Sunday, December 20, 2009

A (gasp!) Mediocre Melt Meal?

Say it ain't so, sandwich gods, say it ain't so!

My friend Trish was home for the holidays recently and we hadn't hung out in over a year so we decided to get together Tuesday afternoon. Our plan of action was to grab some lunch, catch up, then grab a drink or two somewhere. Fun enough.

We decided on Melt for lunch since Trish had never been but had heard good things. We got there around 1:15 and only had a short wait for a table, maybe fifteen minutes as opposed to the hour one might wait in the evening. Once seated we ordered some drinks and continued catching up. I had a Harpoon Winter Warmer, a malty Christmas ale with spices, not bad, but nothing spectacular. The bit of Trish's that I tried was a rich, hoppy, full bodied ale that I liked a little better. But, no matter, we were at Melt where there is great food and a huge beer list, right?

I should've taken heed, but I didn't realize at the time that my mediocre beer choice would predict things to come that meal. After much debate we settled on some sandwiches, Trish chose the Winter Chicken with grilled chicken, honey-tomato chipotle sauce, and pepper-jack. I opted for the special of the month: the Mighty Macaroni Melt, a serving of homemade mac'n'cheese breaded and fried, placed between two pieces of cheese and bread, then grilled. Sounds amazing, no?

No. Well, not totally bad. Not bad at all actually, just not great. The mac'n'cheese by itself was really good. Rich and creamy, made with a tangy white cheese. The cheese added to the sandwich was just standard American, not bad per se, but it didn't bring a lot to the party. The bread was the usual thick cut bread Melt uses for all their sandwiches. It all looks and sounds fine on paper, but it was just a one note sandwich, cheese and bread and cheese and pasta, all tasty, but a little redundant. In retrospect some pepper-jack might have helped things out. All the rich, creamy, bread-y tastes could've benefitted from being cut with some spice. Other tasty add-on might include Melt's amazing carmelized onions in Port wine reduction, bringing a little sweet into the mix would've helped, too. Or I could've asked for some hot sauce on the side, Melt usually offers Sriracha. Certainly there were things one or both of us could've done to elevate this sandwich to the lofty heights of the rest of the Melt menu.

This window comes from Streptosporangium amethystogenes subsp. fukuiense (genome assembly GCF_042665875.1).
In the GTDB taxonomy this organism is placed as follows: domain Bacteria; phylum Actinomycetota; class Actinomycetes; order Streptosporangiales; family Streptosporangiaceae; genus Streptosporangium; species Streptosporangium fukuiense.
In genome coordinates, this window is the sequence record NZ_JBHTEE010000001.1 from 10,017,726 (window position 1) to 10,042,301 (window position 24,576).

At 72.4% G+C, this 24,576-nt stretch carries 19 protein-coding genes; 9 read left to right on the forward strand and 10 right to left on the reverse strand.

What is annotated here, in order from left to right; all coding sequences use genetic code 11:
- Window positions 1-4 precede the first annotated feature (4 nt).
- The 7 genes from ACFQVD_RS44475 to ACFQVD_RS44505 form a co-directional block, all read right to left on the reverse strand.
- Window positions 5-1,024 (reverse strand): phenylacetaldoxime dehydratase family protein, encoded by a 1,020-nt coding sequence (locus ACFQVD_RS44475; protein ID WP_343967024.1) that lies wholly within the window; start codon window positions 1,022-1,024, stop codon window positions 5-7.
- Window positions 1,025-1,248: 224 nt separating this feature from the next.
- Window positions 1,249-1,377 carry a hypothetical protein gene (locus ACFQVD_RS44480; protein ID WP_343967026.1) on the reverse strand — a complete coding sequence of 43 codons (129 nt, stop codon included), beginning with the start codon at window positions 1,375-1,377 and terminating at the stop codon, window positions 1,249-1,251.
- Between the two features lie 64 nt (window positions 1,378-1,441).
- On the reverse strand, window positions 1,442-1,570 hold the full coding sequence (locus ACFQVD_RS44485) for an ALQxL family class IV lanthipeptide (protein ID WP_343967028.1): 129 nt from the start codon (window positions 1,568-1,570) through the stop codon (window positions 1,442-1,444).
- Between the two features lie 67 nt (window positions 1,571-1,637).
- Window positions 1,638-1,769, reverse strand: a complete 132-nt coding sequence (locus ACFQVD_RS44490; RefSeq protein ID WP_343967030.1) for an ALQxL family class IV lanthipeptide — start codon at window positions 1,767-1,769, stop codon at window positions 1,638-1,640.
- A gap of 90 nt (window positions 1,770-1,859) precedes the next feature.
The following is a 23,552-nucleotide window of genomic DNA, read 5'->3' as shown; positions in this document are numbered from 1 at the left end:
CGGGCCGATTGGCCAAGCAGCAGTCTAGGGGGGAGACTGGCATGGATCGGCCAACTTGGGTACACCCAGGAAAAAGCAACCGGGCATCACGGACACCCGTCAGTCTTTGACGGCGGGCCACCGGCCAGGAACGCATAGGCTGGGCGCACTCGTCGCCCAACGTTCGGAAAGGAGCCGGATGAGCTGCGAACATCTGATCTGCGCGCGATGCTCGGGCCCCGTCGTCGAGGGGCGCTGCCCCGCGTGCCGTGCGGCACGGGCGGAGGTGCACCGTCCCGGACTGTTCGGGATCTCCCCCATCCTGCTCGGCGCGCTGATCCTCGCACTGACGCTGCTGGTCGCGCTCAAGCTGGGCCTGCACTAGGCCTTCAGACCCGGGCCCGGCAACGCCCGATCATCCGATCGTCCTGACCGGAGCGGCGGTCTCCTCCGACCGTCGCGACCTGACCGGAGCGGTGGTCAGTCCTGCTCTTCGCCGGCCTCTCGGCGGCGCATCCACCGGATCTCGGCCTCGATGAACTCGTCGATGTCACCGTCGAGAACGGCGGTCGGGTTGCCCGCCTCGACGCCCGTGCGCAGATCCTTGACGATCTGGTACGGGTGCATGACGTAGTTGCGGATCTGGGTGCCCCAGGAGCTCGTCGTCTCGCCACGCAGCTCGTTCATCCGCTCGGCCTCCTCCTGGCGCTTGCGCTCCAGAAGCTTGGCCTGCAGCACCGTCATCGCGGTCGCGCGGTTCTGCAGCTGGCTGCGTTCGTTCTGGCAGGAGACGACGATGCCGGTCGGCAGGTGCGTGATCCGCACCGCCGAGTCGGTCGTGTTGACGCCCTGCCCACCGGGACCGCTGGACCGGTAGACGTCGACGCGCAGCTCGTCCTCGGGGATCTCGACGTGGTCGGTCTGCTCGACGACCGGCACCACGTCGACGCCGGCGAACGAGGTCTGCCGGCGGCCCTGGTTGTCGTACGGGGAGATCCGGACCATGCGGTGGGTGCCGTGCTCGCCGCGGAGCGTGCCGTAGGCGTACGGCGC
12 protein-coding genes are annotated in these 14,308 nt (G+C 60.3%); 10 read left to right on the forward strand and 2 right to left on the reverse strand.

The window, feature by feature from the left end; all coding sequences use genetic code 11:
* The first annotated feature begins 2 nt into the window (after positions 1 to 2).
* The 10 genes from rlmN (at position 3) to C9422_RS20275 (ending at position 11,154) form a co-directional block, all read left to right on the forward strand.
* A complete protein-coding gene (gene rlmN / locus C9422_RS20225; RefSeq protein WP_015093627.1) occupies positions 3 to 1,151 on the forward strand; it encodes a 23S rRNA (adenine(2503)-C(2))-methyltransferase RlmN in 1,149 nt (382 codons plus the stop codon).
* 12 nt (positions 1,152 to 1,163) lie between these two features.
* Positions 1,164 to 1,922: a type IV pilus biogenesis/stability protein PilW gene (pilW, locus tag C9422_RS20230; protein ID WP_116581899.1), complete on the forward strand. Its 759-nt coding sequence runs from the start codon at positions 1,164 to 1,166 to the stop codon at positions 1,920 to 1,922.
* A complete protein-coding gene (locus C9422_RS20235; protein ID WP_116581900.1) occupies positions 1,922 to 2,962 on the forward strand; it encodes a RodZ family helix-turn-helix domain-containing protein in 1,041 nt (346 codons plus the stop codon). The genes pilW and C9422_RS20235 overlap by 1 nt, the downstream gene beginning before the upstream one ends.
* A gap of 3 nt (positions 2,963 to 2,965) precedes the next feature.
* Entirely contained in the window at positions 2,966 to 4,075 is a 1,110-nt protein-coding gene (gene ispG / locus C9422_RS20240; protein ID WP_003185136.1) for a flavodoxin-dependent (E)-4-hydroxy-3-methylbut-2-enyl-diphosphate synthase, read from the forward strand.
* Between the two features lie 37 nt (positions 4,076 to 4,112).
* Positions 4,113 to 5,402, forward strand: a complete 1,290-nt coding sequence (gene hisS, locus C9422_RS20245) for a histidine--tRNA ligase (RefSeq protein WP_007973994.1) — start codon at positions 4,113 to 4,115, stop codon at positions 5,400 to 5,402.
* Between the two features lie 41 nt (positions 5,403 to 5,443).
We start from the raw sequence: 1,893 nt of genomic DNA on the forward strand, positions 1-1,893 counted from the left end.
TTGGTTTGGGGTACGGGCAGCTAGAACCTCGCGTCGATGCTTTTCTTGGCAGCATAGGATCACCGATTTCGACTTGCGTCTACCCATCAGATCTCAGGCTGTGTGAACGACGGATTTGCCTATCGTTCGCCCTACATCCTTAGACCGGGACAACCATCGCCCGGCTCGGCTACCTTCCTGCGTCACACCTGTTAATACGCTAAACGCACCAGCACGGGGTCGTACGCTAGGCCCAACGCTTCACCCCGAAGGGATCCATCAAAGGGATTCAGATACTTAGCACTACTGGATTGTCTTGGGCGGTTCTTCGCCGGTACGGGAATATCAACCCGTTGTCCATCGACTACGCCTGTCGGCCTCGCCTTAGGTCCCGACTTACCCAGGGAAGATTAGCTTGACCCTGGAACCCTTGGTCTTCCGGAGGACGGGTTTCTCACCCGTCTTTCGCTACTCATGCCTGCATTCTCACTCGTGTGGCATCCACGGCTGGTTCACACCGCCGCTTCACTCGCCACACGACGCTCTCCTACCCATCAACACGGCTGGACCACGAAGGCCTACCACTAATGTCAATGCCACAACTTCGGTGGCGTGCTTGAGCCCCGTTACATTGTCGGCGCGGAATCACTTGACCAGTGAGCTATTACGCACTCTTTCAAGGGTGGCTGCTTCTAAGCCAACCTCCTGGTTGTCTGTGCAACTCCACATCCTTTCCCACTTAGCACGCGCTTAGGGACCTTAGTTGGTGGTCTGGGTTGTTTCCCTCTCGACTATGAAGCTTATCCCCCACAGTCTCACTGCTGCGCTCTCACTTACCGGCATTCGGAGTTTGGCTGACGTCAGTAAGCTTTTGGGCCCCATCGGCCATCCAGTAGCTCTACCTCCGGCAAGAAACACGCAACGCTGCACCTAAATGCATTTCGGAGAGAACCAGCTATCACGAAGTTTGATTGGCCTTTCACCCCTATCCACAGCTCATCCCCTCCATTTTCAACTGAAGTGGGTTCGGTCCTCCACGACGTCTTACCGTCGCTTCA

That said we had great time out, for our second round of lunch beers (don't judge!) I had a Southern Tier Old Man Winter, an Old Ale, this brew has tons of rich hoppiness and just the right touch of malt. After taking a few minutes for our beer and sandwiches to settle we meandered back to the east side of Cleveland where we took a walking tour of Coventry before hunkering down at La Cave du Vin for some fancy micro brews. I opened with an Otter Creek Quercus Vitis Humulus. This is one of the most delicious and complex beers I've ever tasted. QVH starts life as a barley wine style brew, it then has sauvignon blanc grape juice added to it and is re-fermented with champagne yeast, finally it is aged in oak barrels. The resulting beer has the sweet and spicy bite of a good barley wine, with the hops and malt competing for control of your mouth. Then the sauvingnon blanc kicks in, lightening the load of the rich, heavy barley wine with its signature crisp, clean citrus and tropical flavors. The aftertaste is where the oak barrel comes in, leaving just a hint of woodiness in the back of the throat. Really tasty, but as weird as the bartender had promised. I closed the evening with one of my all time favorite beers ever, Old Rasputin Russian Imperial Stout. It's deep, dark malt is roasty and toasty, the perfect way to shake off a cold Russian or Cleveland night's chill, it has a great bitter coffee aftertaste, like the finish of a perfectly brewed cup of dark roasted coffee served pitch black. What makes this even better is that La Cave serves Old Rasputin on their nitrogen tap so it always pours rich and frothy and is absolutely worth the 3-5 minute wait for the beer to pour and settle correctly. Old Rasputin is great from the bottle, amazing from the tap, but on nitrogen it's fucking transcendent.

So, despite my first so-so experience with Melt we had a great night out, enjoyed some great company, and drank some mighty fine beers.

See what La Cave Du Vin is pouring here:


Trish said...

This blog needs a South Bend entry... Come visit! :)

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